by Adam Kuhn
This past June I had the chance to participate in the 2015 ACPA Assessment Institute in Louisville.
The institute was a 3-day event that focused on assessment in Student Affairs. This year, the institute offered two streams- one for program assessment and another for divisional assessment strategies.
Each session had a great deal of valuable, useful information- everything from designing rubrics, data visualization, qualitative analysis and more. The community of scholars and practitioners was warm and friendly- many disclosing that they truly felt comfortable in the company of other ‘data nerds.’
The institute was worthwhile, and now that it has been a few weeks behind me, I wanted to share the three ‘big ideas’ that I continue to think about.
Measure What You Treasure and Treasure What You Measure
As soon as I heard this I scrambled to write it down so I would not forget it. First of all, it is really catchy and memorable. Secondly- it is actually very profound. Sometimes we stress out about assessment and feel like we aren’t asking the right questions- but the truth of the matter is, we should only assess what we truly care about. Don’t ask questions that are ‘good to know’- assess what you ‘need to know’.
The second part of this is really valuing and utilizing the data we collect. Often we let our data gather virtual dust in a folder on our desktop, or let the paper surveys languish in a file folder somewhere. This truly dishonours the students who have taken the time to contribute to your survey and really wastes the time you took to design and implement the assessment method. Make sure you plan the time to really reflect on the data you collect.
The notion of ‘prove/improve’ is a simple idea to help us in on exactly WHY we are assessing a program or service in the first place. Are we looking to prove something- to ourselves, to a supervisor, to a VP, to students? If we are looking for evidence of success or achievement, this will significantly influence the types of questions we ask and the types of methodologies we choose. If we are looking to enhance and improve a program (effectiveness, timing, design and delivery) then we may alter our process to suit our goals. When discussion assessment we often discuss the ‘satisfaction vs learning’ dichotomy, but I find the prove/improve idea slightly more helpful.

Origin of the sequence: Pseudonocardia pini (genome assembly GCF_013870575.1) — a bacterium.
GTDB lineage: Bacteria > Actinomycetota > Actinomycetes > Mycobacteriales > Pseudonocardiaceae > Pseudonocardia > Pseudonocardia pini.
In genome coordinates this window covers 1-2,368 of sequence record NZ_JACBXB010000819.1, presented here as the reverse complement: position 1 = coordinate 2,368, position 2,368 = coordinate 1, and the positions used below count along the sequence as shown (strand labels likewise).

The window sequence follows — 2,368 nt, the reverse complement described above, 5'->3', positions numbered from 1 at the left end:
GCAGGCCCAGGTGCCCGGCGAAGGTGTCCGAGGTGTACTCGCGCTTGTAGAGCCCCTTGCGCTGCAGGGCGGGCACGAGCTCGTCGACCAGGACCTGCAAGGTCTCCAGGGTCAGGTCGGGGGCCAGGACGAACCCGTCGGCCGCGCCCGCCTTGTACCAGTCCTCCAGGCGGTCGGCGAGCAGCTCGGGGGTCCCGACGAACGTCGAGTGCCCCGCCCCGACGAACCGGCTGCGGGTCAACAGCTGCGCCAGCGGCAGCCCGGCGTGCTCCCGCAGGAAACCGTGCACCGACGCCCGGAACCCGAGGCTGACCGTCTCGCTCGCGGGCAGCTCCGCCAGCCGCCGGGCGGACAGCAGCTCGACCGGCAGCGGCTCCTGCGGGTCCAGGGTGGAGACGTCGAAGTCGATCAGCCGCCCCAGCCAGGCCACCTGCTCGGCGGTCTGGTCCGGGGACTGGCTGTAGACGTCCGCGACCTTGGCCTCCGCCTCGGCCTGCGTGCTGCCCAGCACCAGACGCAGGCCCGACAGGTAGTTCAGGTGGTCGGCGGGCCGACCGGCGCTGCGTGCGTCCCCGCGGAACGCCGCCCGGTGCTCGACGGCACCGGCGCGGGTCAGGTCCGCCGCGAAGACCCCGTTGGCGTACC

How does assessment help make students’ lives better?
This question was asked in one of our final keynotes and it caught me off guard. I have always thought of assessment as rather process oriented, even procedural. Once the keynote asked this question, it hit me- we assess our work so that we can, in some way, improve the lives of the students we are hired to serve. All caring professions include a reflective practice so they can continually get better. Even football players devote many hours to reviewing their practice and game footage to reflect on their approach. So- assessment can sometimes feel like a chore, but in the end, isn’t it our responsibility to make sure we are continuously doing our best?
The 2016 ACPA Assessment Institute will be hosted from June 21 – June 24, 2016 in Charlotte, North Carolina, USA. For more information: http://www.myacpa.org/events/2016-student-affairs-assessment-institute
Adam Kuhn is the Director of Student and Campus Community Development and a member of the Student Life Learning Outcomes and Assessment Committee.